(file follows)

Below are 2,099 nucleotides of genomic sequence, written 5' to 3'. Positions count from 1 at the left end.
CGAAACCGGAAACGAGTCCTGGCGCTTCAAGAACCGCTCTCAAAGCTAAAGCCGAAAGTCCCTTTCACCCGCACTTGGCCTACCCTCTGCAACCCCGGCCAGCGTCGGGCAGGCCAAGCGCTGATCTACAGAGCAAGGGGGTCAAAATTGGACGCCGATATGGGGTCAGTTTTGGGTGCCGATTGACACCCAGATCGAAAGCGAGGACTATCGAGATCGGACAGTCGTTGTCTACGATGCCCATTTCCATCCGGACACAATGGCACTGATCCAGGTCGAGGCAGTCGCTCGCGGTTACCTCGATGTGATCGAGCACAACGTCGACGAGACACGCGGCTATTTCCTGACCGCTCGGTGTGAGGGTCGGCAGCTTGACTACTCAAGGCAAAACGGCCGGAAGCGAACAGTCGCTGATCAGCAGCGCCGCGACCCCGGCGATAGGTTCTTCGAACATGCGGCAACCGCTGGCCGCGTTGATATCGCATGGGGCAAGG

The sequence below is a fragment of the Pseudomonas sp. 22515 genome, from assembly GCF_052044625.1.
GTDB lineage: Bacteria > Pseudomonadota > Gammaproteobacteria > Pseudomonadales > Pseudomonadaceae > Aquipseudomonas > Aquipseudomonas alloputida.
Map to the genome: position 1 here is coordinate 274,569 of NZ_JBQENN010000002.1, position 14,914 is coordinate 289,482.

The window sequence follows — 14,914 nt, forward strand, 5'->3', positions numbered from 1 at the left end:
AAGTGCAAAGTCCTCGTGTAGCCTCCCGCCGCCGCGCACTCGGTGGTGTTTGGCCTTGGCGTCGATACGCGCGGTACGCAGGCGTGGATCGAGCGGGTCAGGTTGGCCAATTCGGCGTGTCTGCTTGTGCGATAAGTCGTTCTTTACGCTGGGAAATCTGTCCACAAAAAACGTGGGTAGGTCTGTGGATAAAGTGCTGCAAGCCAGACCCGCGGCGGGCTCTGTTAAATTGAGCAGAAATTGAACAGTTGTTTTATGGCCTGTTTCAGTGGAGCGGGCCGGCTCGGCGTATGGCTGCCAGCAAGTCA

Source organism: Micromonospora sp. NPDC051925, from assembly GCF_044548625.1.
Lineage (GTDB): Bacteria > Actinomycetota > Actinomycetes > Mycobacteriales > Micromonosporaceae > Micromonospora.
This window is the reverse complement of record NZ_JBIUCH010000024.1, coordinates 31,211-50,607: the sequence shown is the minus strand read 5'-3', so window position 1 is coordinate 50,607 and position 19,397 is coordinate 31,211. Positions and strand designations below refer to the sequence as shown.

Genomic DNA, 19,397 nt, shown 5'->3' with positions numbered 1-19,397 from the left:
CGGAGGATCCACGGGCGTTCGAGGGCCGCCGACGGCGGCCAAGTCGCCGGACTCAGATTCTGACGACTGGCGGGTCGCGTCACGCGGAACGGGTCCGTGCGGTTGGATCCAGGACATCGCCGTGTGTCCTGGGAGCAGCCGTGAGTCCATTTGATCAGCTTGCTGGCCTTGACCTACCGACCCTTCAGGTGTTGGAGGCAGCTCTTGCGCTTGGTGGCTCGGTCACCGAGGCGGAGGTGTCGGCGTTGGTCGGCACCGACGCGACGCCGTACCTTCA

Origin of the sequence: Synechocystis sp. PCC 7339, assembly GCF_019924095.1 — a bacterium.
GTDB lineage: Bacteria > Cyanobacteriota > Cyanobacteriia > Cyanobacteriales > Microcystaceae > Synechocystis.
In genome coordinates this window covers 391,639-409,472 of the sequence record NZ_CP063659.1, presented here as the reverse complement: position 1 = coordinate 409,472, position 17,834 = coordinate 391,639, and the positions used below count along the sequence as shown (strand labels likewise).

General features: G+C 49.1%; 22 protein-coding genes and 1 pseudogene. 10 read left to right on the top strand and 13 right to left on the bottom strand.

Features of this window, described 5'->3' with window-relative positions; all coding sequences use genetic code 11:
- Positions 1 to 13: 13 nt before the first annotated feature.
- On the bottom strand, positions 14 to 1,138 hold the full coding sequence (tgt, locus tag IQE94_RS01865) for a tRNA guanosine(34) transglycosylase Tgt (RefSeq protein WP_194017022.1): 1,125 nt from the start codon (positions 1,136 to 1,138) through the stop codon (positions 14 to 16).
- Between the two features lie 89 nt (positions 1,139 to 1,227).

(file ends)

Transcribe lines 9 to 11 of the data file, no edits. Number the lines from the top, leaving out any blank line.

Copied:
Lineage (GTDB): Bacteria > Actinomycetota > Actinomycetes > Mycobacteriales > Micromonosporaceae > Micromonospora.
This window is the reverse complement of record NZ_JBIUCH010000024.1, coordinates 31,211-50,607: the sequence shown is the minus strand read 5'-3', so window position 1 is coordinate 50,607 and position 19,397 is coordinate 31,211. Positions and strand designations below refer to the sequence as shown.

Genomic DNA, 19,397 nt, shown 5'->3' with positions numbered 1-19,397 from the left: